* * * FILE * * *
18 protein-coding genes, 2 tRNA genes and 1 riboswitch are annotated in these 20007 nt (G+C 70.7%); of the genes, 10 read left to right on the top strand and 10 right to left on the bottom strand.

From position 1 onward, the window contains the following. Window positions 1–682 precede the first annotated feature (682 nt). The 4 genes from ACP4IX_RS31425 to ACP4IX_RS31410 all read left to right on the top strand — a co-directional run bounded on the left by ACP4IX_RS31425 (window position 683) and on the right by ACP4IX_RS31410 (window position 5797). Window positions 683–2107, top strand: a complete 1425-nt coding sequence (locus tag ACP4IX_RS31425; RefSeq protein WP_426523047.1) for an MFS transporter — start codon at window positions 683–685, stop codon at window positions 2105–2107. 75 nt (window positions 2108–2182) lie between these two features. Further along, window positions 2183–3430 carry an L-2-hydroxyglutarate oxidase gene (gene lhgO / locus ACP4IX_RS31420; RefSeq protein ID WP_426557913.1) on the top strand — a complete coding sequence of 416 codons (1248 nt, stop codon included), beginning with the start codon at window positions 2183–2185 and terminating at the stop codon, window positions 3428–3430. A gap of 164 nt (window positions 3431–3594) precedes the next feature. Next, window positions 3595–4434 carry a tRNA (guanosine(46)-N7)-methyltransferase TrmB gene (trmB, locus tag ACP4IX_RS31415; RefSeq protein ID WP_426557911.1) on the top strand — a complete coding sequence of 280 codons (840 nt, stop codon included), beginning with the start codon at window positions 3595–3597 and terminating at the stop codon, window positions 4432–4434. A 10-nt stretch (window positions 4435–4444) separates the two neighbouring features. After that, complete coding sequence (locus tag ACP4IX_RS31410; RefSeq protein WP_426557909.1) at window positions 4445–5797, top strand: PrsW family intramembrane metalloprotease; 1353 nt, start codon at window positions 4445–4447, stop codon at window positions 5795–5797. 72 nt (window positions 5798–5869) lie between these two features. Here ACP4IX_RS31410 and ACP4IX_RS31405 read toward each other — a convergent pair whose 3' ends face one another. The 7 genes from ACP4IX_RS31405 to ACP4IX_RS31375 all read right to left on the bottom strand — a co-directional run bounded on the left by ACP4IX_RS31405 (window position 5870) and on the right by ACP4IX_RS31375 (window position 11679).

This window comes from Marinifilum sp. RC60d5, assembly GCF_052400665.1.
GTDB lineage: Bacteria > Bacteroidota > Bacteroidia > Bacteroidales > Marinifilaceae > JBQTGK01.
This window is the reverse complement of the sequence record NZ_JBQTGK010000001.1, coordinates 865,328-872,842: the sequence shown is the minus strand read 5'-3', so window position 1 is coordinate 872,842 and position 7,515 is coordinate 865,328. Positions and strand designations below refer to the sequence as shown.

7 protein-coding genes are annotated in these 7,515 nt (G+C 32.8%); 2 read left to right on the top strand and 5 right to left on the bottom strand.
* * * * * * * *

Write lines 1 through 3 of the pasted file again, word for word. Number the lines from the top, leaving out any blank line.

18 protein-coding genes, 2 tRNA genes and 1 riboswitch are annotated in these 20007 nt (G+C 70.7%); of the genes, 10 read left to right on the top strand and 10 right to left on the bottom strand.

From position 1 onward, the window contains the following. Window positions 1–682 precede the first annotated feature (682 nt). The 4 genes from ACP4IX_RS31425 to ACP4IX_RS31410 all read left to right on the top strand — a co-directional run bounded on the left by ACP4IX_RS31425 (window position 683) and on the right by ACP4IX_RS31410 (window position 5797). Window positions 683–2107, top strand: a complete 1425-nt coding sequence (locus tag ACP4IX_RS31425; RefSeq protein WP_426523047.1) for an MFS transporter — start codon at window positions 683–685, stop codon at window positions 2105–2107. 75 nt (window positions 2108–2182) lie between these two features. Further along, window positions 2183–3430 carry an L-2-hydroxyglutarate oxidase gene (gene lhgO / locus ACP4IX_RS31420; RefSeq protein ID WP_426557913.1) on the top strand — a complete coding sequence of 416 codons (1248 nt, stop codon included), beginning with the start codon at window positions 2183–2185 and terminating at the stop codon, window positions 3428–3430. A gap of 164 nt (window positions 3431–3594) precedes the next feature. Next, window positions 3595–4434 carry a tRNA (guanosine(46)-N7)-methyltransferase TrmB gene (trmB, locus tag ACP4IX_RS31415; RefSeq protein ID WP_426557911.1) on the top strand — a complete coding sequence of 280 codons (840 nt, stop codon included), beginning with the start codon at window positions 3595–3597 and terminating at the stop codon, window positions 4432–4434. A 10-nt stretch (window positions 4435–4444) separates the two neighbouring features. After that, complete coding sequence (locus tag ACP4IX_RS31410; RefSeq protein WP_426557909.1) at window positions 4445–5797, top strand: PrsW family intramembrane metalloprotease; 1353 nt, start codon at window positions 4445–4447, stop codon at window positions 5795–5797. 72 nt (window positions 5798–5869) lie between these two features. Here ACP4IX_RS31410 and ACP4IX_RS31405 read toward each other — a convergent pair whose 3' ends face one another. The 7 genes from ACP4IX_RS31405 to ACP4IX_RS31375 all read right to left on the bottom strand — a co-directional run bounded on the left by ACP4IX_RS31405 (window position 5870) and on the right by ACP4IX_RS31375 (window position 11679).

This window comes from Marinifilum sp. RC60d5, assembly GCF_052400665.1.